Georgia residents affected by Hurricane Michael also were granted a Special Enrollment Period until February 20th to apply for health insurance.
When purchasing a health plan online on the Georgia marketplace, you have different options from a variety of healthcare providers available in the state.
This is important, since everyone has different needs (and budget) when it comes to their health.
Depending on your budget, you can adjust your deductible, coinsurance, and copay to a level that works for you.
As you’ll see, not all insurance providers and plans are available in all counties, and premium prices may be more expensive depending on your specific location.
Health insurance plans in Georgia that comply with the Affordable Care Act can be expensive. The average price for a single adult age 40 on a Silver plan in Georgia is $590 per month.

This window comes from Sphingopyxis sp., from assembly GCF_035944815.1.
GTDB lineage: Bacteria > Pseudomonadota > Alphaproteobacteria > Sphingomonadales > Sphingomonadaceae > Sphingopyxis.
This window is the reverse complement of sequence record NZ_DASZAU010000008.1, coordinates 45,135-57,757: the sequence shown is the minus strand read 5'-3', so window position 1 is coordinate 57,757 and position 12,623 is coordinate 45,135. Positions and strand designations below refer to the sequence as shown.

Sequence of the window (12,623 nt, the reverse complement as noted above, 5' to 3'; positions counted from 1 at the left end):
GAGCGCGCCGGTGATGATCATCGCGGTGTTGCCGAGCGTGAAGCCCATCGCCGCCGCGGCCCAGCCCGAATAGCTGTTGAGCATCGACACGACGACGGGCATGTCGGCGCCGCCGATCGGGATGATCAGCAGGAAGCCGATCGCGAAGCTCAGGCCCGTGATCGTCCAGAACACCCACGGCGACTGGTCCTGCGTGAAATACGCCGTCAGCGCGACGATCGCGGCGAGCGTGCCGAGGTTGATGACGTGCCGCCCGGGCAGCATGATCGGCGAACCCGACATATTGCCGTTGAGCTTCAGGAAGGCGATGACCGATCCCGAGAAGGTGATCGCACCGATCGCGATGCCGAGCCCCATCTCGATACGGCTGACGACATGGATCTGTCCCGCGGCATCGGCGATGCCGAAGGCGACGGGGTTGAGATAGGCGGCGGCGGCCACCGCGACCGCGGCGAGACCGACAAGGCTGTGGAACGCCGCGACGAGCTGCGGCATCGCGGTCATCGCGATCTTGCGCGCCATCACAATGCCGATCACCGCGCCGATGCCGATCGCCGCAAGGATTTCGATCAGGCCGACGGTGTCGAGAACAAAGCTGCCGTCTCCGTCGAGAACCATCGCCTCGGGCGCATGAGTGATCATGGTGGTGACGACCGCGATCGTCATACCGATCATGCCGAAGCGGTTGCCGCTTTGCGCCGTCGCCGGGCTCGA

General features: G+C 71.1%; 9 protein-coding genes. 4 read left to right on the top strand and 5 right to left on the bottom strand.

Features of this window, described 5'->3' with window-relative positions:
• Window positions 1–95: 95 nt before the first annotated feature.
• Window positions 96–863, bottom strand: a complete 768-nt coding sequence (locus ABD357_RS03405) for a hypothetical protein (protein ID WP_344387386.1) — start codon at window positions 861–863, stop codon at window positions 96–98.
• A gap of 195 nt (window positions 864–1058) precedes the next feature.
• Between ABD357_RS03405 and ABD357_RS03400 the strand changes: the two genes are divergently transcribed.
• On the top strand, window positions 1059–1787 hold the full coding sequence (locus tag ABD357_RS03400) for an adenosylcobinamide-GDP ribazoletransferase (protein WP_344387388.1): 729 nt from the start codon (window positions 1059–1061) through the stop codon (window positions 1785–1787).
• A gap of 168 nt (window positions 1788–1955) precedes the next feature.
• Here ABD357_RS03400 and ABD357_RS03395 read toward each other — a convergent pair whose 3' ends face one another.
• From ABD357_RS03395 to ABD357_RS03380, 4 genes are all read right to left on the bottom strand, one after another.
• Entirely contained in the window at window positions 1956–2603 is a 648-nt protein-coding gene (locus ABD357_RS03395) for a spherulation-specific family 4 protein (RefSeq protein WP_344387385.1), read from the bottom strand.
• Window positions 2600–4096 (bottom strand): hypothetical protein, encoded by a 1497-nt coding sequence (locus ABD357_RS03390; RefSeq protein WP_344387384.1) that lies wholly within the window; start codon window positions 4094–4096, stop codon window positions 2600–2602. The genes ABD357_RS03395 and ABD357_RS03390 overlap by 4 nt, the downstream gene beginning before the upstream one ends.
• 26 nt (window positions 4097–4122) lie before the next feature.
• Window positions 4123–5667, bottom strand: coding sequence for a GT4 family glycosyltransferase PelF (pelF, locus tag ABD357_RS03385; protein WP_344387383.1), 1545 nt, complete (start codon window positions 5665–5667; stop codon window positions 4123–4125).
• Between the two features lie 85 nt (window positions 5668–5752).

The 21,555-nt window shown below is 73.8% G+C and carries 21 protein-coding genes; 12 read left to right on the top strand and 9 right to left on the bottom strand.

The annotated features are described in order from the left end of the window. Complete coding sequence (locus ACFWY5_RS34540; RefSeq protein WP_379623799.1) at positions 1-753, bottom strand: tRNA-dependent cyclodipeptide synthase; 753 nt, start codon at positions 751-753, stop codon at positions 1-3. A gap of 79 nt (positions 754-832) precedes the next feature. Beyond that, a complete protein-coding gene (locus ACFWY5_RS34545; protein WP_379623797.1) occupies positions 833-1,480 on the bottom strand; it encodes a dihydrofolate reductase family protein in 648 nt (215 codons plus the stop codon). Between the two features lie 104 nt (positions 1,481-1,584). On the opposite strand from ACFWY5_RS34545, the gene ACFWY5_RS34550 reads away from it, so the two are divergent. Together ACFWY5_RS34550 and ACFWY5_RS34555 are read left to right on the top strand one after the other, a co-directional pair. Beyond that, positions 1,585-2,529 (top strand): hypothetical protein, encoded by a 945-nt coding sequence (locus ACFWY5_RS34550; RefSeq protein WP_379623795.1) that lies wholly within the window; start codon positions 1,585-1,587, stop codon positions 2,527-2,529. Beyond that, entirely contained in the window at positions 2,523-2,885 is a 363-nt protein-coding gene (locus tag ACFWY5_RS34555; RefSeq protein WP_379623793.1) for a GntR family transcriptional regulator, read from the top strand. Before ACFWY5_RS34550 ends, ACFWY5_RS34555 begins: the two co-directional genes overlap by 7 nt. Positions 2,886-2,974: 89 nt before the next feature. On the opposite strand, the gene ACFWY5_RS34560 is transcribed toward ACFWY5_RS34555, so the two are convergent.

For a family of three it costs around $1,887 each month.
Depending on which county you live in, your monthly rates could be even higher. This is partly because the coverage is comprehensive and must include things like maternity benefits, prescription drugs, and mental health services.
Medical expenses for pre-existing conditions are also covered, which means that no one can be denied insurance based on their health.
Because not everyone can afford to pay these premiums, there are government programs known as subsidies to help offset the costs.
If you’re looking for cheaper monthly payments and do not qualify for a subsidy, you can look into a plan with a high deductible.
In some counties, people who are under the age of 30 can get a Catasphrophic level health plan which has the lowest premiums, but also covers less.